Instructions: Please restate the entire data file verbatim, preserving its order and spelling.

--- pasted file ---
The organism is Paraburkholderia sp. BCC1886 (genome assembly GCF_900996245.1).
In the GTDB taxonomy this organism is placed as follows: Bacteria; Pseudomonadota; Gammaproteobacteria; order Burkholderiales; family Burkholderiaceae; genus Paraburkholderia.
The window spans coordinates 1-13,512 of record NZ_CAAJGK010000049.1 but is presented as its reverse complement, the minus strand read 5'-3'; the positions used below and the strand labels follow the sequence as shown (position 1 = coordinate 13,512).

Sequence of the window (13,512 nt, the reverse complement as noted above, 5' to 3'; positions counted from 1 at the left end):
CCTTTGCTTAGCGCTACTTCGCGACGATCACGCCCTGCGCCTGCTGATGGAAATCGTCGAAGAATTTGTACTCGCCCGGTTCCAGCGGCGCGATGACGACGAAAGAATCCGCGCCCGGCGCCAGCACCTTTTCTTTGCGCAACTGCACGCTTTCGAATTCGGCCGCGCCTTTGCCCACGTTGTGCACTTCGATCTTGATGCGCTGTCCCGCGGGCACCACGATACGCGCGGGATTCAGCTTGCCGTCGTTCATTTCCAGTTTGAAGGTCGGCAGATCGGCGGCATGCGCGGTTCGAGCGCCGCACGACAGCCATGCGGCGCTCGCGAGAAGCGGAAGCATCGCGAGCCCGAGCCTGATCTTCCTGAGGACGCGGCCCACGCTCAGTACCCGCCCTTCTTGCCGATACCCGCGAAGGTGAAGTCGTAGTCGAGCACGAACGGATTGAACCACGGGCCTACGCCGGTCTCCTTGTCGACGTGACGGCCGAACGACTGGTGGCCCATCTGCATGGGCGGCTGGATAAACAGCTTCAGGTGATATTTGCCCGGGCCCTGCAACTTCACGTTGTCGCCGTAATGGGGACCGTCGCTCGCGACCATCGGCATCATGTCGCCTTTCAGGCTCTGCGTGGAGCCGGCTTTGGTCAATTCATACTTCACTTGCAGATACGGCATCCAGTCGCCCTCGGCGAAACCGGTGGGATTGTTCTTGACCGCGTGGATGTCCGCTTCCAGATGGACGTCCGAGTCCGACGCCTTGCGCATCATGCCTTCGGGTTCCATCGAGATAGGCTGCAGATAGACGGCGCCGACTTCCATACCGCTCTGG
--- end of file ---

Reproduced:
The organism is Paraburkholderia sp. BCC1886 (genome assembly GCF_900996245.1).
In the GTDB taxonomy this organism is placed as follows: Bacteria; Pseudomonadota; Gammaproteobacteria; order Burkholderiales; family Burkholderiaceae; genus Paraburkholderia.
The window spans coordinates 1-13,512 of record NZ_CAAJGK010000049.1 but is presented as its reverse complement, the minus strand read 5'-3'; the positions used below and the strand labels follow the sequence as shown (position 1 = coordinate 13,512).

Sequence of the window (13,512 nt, the reverse complement as noted above, 5' to 3'; positions counted from 1 at the left end):
CCTTTGCTTAGCGCTACTTCGCGACGATCACGCCCTGCGCCTGCTGATGGAAATCGTCGAAGAATTTGTACTCGCCCGGTTCCAGCGGCGCGATGACGACGAAAGAATCCGCGCCCGGCGCCAGCACCTTTTCTTTGCGCAACTGCACGCTTTCGAATTCGGCCGCGCCTTTGCCCACGTTGTGCACTTCGATCTTGATGCGCTGTCCCGCGGGCACCACGATACGCGCGGGATTCAGCTTGCCGTCGTTCATTTCCAGTTTGAAGGTCGGCAGATCGGCGGCATGCGCGGTTCGAGCGCCGCACGACAGCCATGCGGCGCTCGCGAGAAGCGGAAGCATCGCGAGCCCGAGCCTGATCTTCCTGAGGACGCGGCCCACGCTCAGTACCCGCCCTTCTTGCCGATACCCGCGAAGGTGAAGTCGTAGTCGAGCACGAACGGATTGAACCACGGGCCTACGCCGGTCTCCTTGTCGACGTGACGGCCGAACGACTGGTGGCCCATCTGCATGGGCGGCTGGATAAACAGCTTCAGGTGATATTTGCCCGGGCCCTGCAACTTCACGTTGTCGCCGTAATGGGGACCGTCGCTCGCGACCATCGGCATCATGTCGCCTTTCAGGCTCTGCGTGGAGCCGGCTTTGGTCAATTCATACTTCACTTGCAGATACGGCATCCAGTCGCCCTCGGCGAAACCGGTGGGATTGTTCTTGACCGCGTGGATGTCCGCTTCCAGATGGACGTCCGAGTCCGACGCCTTGCGCATCATGCCTTCGGGTTCCATCGAGATAGGCTGCAGATAGACGGCGCCGACTTCCATACCGCTCTGG